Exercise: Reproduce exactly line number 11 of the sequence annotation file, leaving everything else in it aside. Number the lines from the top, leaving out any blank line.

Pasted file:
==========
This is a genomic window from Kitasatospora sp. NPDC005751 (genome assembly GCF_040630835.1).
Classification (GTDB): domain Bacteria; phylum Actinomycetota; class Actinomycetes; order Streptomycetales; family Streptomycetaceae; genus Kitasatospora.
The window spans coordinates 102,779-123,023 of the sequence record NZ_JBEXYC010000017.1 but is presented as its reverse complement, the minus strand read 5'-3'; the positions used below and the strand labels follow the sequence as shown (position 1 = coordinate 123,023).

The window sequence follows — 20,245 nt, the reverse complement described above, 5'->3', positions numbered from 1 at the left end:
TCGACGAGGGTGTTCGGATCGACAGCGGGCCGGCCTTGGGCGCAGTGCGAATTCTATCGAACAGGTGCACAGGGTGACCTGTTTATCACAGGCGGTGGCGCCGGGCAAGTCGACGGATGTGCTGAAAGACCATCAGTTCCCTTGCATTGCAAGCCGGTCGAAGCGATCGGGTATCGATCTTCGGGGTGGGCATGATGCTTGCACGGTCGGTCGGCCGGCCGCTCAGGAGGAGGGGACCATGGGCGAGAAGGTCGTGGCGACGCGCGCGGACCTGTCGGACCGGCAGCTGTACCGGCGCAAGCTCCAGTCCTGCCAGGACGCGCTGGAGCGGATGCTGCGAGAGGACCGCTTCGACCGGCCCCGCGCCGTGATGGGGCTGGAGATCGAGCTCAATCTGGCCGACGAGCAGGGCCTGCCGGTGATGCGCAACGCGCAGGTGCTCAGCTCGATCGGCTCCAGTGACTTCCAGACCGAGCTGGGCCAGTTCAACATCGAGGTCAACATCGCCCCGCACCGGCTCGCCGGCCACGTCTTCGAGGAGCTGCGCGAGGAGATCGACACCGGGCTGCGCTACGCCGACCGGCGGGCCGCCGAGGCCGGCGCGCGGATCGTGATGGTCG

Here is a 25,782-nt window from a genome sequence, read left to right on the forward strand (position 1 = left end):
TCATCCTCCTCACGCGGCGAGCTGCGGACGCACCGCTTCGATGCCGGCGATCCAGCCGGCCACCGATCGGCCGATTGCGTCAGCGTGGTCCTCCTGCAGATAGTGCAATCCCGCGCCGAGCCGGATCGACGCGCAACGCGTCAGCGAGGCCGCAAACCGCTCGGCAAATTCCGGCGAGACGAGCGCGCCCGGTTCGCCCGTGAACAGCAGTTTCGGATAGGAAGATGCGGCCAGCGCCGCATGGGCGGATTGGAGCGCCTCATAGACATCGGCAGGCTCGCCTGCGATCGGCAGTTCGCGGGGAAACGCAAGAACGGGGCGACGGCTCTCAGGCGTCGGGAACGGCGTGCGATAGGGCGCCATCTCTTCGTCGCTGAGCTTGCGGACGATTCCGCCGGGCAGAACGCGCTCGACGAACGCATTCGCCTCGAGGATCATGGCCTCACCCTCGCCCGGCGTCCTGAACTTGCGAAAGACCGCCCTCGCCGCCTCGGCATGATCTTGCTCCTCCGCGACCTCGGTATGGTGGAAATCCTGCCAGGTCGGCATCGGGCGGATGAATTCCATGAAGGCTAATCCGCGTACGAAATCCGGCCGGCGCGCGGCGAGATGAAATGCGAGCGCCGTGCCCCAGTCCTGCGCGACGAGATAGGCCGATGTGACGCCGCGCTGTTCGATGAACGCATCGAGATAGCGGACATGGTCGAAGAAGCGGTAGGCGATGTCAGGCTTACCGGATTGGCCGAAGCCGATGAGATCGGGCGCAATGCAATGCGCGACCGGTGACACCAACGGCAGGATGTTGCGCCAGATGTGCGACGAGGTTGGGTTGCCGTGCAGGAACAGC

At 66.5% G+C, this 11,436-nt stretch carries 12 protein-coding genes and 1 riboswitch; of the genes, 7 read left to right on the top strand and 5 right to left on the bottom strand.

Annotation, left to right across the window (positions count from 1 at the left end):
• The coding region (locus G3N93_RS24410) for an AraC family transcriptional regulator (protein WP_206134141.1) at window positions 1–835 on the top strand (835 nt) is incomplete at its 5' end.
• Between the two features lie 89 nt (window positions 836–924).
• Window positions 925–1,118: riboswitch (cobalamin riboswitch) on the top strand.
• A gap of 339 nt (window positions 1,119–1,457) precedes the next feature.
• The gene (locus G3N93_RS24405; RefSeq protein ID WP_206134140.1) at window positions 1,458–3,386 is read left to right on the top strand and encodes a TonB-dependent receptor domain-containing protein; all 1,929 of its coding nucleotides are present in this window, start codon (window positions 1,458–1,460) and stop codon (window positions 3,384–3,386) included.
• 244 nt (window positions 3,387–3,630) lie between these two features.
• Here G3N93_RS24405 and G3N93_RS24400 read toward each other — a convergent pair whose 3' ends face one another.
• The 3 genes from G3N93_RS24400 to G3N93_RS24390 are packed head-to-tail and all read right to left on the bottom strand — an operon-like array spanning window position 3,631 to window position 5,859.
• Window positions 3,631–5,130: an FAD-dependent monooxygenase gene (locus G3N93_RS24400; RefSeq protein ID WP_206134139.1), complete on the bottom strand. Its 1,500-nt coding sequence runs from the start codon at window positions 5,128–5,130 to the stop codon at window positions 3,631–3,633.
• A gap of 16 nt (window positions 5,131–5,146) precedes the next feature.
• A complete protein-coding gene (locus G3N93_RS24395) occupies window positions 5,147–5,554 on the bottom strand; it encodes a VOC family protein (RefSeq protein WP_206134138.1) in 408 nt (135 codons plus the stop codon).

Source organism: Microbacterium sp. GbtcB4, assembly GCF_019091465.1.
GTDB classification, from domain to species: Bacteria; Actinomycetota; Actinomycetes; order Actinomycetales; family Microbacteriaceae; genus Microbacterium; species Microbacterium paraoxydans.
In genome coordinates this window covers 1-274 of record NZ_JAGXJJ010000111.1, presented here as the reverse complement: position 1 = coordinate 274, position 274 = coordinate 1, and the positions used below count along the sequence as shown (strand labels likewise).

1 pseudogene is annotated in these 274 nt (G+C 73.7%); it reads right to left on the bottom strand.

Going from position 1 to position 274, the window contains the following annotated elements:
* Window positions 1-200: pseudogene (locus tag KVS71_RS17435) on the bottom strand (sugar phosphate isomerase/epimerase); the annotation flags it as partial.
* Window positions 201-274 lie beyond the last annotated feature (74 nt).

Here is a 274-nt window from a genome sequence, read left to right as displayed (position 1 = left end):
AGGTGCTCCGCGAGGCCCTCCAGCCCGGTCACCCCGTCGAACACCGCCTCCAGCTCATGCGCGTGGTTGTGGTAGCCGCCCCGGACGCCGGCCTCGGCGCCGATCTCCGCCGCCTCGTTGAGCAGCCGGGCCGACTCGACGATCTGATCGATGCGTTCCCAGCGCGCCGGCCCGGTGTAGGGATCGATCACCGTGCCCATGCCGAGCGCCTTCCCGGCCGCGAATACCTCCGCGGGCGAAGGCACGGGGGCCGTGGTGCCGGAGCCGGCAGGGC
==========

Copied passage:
• Between the two features lie 89 nt (window positions 836–924).